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Posts Tagged ‘tunic’

When we moved into this house in December of 2004, my son Thomas and I planted several bags of bulbs purchased from the local nursery bulb bin sale. There wasn’t any landscaping here at the time and it was the season for planting them, so that was pretty much the first thing I ever did to the house to make it a home. Years later, the purple Gladioli still come up, bright luscious purple happiness. Ahh, home.


There are more than 250 species of Gladiolus, most of them native to South Africa. Gardeners call them bulbs, but they are technically a corm. Bulbs and corms look alike and are mostly treated the same, but the difference is on the inside. If you cut open a bulb, you’ll see it’s made of layers of modified leaves called scales. Like an onion.

But, if you cut open a corm, it’s solid tissue all the way through. What you’re planting when you plant a corm is a piece of stem, complete with nodes that will grow into a plant and roots and give you a big happy purple flower. When a root grows directly out of a stem or a leaf, it’s called adventitious – which mostly means it’s in an unusual place.

The brown papery skin covering on a Gladiolus corm is called a tunic, another modified leaf that the plant uses for protection from animals and insects, or getting soggy when there’s too much water in the soil. It also keeps too much moisture from escaping the stem before it can start to grow into a plant.

Some corms have contractile roots. This means that these roots will literally contract under ground in a way that pulls the corm deeper into the earth allowing for temperature control and space for growth above the original corm.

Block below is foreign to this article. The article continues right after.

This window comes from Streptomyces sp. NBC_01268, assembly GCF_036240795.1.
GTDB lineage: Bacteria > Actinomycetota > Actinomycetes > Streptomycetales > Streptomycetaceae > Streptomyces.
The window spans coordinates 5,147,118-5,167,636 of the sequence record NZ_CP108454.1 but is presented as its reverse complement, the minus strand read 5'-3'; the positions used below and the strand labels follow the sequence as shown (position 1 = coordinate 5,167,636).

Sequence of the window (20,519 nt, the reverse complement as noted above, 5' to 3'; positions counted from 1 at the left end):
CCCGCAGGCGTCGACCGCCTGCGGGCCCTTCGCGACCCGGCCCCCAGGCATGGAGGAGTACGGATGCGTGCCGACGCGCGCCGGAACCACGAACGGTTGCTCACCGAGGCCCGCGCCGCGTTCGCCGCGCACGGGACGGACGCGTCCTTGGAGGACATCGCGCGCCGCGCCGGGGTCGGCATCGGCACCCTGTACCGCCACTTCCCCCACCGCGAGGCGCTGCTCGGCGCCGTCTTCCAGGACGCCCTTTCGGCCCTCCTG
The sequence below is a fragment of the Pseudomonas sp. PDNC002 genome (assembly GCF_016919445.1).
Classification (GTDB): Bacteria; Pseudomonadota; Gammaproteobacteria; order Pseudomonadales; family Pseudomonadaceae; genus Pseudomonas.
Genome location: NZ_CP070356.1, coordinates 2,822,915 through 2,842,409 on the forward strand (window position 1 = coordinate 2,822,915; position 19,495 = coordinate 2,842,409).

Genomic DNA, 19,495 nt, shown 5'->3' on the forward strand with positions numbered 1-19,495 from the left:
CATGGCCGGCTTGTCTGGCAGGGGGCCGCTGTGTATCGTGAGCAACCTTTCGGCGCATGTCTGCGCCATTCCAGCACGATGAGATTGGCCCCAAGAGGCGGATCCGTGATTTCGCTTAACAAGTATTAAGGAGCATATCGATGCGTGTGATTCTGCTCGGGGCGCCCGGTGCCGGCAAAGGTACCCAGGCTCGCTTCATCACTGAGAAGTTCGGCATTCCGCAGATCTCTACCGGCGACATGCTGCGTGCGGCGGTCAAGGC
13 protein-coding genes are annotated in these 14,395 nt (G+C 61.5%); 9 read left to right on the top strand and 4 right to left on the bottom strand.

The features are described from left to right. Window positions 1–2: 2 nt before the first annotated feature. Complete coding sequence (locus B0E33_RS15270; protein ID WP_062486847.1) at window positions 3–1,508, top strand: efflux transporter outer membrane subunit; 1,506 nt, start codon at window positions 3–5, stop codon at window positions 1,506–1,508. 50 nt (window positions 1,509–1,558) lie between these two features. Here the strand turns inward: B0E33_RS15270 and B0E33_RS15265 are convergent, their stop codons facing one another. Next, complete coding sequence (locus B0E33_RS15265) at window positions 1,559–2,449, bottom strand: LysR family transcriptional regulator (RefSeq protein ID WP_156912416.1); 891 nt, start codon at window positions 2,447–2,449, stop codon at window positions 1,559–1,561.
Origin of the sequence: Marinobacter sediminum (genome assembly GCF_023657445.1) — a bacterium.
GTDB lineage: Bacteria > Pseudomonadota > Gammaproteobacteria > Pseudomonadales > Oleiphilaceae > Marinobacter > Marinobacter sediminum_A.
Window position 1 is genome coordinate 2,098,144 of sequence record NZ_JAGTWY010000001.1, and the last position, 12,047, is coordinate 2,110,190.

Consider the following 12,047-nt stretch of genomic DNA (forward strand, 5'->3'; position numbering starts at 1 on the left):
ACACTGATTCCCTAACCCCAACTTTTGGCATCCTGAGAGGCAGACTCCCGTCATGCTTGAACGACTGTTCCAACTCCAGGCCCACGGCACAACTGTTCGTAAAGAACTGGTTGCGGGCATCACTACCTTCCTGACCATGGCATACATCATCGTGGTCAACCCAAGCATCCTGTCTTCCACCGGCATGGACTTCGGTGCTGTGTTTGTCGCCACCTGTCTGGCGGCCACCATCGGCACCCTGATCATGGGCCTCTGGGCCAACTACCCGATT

As a matter of self defense from animals who find them tasty, corms will develop cormels which are tiny and get left behind in the soil to grow new corms.


Some corms can be dug up, cut into pieces and replanted for more new plants.

I don’t dig mine up, I leave them be and they do their thing.

The older I get, the more I appreciate plants that do their thing without my intervention.

These are among my favorite plants in the garden, mostly because of their color and the ‘fleshy-ness’ of the flowers.

They bloom in Spring at the same time as the Matilija Poppy flowers and the color contrast is gorgeous.

The best photos are actually taken in the evening when the darker shades of purple don’t get washed out by the Sun.

I always take a hundred photos of every flower.

No, I do not think that’s excessive in any way.

Here’s a rare photo of Tom in the garden.

I made him pose there so I could see how tall the Gladiolus growing in the meditation circle gets. This one was about 6’4″. It’s always much taller than me.

Next year they’ll come up again and I’ll be reminded of my favorite color, a day fondly spent digging in the Earth with my son, and the ever-eternal optimism that is Spring.

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